Sept. 4 (Bloomberg) -- Optimism that the U.K.’s economy will continue to strengthen is trumping investor concern about valuations and the possibility of an interest-rate rise, as the FTSE 100 Index rose a fifth day and hovered near a 14-year high.
Standard Life Plc surged the most in two years after selling its Canadian business to Manulife Financial Corp. for about C$4 billion ($3.7 billion). Henderson Group Plc fell 1 percent after Morgan Stanley downgraded the shares. Hargreaves Lansdown Plc fell for a second day.
The FTSE 100 Index gained 4.39 points, less than 0.1 percent, to 6,877.97 at the close, its highest level since May and 0.8 percent below a high reached in December 1999. The gauge has rebounded 4.7 percent since a low on Aug. 8, trading near its highest price-earnings ratio since 2009. The measure, which includes HSBC Holdings Plc and Royal Dutch Shell Plc, posted two successive monthly losses in June and July amid speculation that the Bank of England is getting closer to raising its bank rate.
“This move higher is a sign of investor confidence about the future,” Andrew Milligan, head of global strategy at Standard Life Investments Ltd., said by phone from Edinburgh, referring to the U.K.’s economic prospects. His firm oversees about $317 billion. “The Bank of England is looking very closely at the details of the labor market and at what point should we move away from emergency interest-rate levels. The next step looks to be an interest-rate move probably in the first quarter of next year as long as the U.K. economy continues growing.”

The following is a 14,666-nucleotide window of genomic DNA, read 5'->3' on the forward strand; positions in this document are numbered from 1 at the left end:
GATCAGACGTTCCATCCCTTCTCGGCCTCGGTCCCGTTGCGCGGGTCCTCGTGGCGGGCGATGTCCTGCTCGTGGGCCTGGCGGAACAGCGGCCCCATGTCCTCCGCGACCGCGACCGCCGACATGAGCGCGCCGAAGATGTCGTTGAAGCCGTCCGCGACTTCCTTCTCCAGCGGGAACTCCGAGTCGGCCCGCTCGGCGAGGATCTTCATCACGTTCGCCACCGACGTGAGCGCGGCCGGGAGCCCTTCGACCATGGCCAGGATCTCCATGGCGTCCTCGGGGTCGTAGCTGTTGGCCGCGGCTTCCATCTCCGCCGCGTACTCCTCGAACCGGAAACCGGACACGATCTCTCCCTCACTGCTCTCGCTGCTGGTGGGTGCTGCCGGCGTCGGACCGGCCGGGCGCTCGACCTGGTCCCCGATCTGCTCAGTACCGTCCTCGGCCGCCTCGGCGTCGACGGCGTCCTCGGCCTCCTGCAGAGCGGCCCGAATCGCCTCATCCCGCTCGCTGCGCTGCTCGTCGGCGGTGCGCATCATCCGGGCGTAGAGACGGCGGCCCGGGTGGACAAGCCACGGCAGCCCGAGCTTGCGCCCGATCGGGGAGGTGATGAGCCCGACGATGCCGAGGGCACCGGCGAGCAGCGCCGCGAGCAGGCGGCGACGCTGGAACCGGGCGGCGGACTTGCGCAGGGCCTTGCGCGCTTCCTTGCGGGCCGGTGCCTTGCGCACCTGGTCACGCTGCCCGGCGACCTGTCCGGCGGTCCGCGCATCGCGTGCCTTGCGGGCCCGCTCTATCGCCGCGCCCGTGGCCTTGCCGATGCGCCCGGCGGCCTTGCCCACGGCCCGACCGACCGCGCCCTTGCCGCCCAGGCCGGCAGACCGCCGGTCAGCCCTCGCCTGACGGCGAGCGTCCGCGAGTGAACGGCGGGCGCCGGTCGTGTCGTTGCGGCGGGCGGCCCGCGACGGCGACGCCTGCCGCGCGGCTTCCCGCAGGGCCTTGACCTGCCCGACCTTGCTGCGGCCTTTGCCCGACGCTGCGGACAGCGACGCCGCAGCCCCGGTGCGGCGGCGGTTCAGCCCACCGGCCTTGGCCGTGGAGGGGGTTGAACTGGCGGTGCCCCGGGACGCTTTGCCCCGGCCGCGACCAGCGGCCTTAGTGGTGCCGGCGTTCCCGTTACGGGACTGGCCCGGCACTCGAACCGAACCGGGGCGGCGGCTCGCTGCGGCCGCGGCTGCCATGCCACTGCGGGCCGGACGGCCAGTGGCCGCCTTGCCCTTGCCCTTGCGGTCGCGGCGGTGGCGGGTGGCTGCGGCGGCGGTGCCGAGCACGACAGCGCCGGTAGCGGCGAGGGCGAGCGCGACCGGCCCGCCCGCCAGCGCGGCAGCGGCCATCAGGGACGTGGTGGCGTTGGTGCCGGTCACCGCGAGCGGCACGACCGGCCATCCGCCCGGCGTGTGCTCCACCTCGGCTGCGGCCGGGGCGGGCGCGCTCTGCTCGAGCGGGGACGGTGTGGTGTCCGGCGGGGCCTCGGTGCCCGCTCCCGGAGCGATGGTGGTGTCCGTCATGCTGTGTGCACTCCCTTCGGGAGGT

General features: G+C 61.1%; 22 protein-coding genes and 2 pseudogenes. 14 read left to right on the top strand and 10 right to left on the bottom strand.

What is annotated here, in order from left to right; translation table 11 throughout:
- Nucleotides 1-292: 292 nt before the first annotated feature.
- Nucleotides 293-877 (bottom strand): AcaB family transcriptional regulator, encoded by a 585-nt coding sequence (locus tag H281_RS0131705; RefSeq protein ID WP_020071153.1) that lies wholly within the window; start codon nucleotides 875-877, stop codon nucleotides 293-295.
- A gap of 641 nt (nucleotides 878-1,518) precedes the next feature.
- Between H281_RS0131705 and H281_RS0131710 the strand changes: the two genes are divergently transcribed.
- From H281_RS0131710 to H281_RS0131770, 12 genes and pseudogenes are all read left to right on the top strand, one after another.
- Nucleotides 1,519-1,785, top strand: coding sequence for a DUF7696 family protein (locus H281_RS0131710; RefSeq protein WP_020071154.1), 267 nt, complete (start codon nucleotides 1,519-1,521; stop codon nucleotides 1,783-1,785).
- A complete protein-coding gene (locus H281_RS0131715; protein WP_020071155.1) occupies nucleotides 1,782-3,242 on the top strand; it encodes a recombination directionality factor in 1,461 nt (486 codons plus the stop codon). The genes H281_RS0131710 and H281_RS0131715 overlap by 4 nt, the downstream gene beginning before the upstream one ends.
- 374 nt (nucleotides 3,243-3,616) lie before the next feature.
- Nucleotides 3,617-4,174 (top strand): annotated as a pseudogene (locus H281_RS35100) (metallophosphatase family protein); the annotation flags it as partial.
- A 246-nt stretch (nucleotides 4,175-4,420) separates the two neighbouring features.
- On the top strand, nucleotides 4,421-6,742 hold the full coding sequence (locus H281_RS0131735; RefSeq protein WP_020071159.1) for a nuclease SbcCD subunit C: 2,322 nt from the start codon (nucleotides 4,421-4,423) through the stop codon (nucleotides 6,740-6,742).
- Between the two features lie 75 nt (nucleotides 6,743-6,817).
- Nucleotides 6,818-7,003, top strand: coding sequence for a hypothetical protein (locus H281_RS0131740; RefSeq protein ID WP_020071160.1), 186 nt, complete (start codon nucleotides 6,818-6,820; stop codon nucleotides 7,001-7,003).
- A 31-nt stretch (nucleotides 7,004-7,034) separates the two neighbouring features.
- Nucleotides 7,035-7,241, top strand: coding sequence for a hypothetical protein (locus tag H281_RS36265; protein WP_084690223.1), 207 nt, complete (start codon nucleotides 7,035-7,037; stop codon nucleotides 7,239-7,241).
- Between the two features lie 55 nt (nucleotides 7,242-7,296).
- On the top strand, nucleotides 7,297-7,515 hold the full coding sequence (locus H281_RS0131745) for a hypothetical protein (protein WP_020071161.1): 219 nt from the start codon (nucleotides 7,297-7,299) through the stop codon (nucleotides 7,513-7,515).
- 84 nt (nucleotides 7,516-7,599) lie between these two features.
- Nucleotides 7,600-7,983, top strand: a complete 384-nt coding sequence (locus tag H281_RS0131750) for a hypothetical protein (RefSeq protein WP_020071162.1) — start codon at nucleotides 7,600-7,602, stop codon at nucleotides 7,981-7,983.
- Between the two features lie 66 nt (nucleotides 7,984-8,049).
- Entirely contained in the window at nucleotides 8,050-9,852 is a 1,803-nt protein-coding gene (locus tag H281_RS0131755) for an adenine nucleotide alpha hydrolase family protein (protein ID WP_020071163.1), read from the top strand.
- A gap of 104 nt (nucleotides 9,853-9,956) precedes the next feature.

A report on Aug. 29 showed that confidence among British consumers climbed in August, while data released this week showed the nation’s manufacturing and services industries continued to expand. Still, the Bank of England kept its key interest rate at a record low as low inflation and slack in the labor market reinforced a case for continued stimulus.
The broader FTSE All-Share Index added less than 0.1 percent today, while Ireland’s ISEQ Index advanced 1.4 percent. The volume of shares changing hands in FTSE 100-listed companies was 26 percent greater than the 30-day average at this time of the day, according to data compiled by Bloomberg.
The FTSE 100 trades at 14.3 times the projected earnings of its members, after reaching a multiple of 14.4 on July 4, the highest level since December 2009.
Stocks briefly extended their gains after the European Central Bank unexpectedly cut interest rates and announced a program of securitized-debt purchases.
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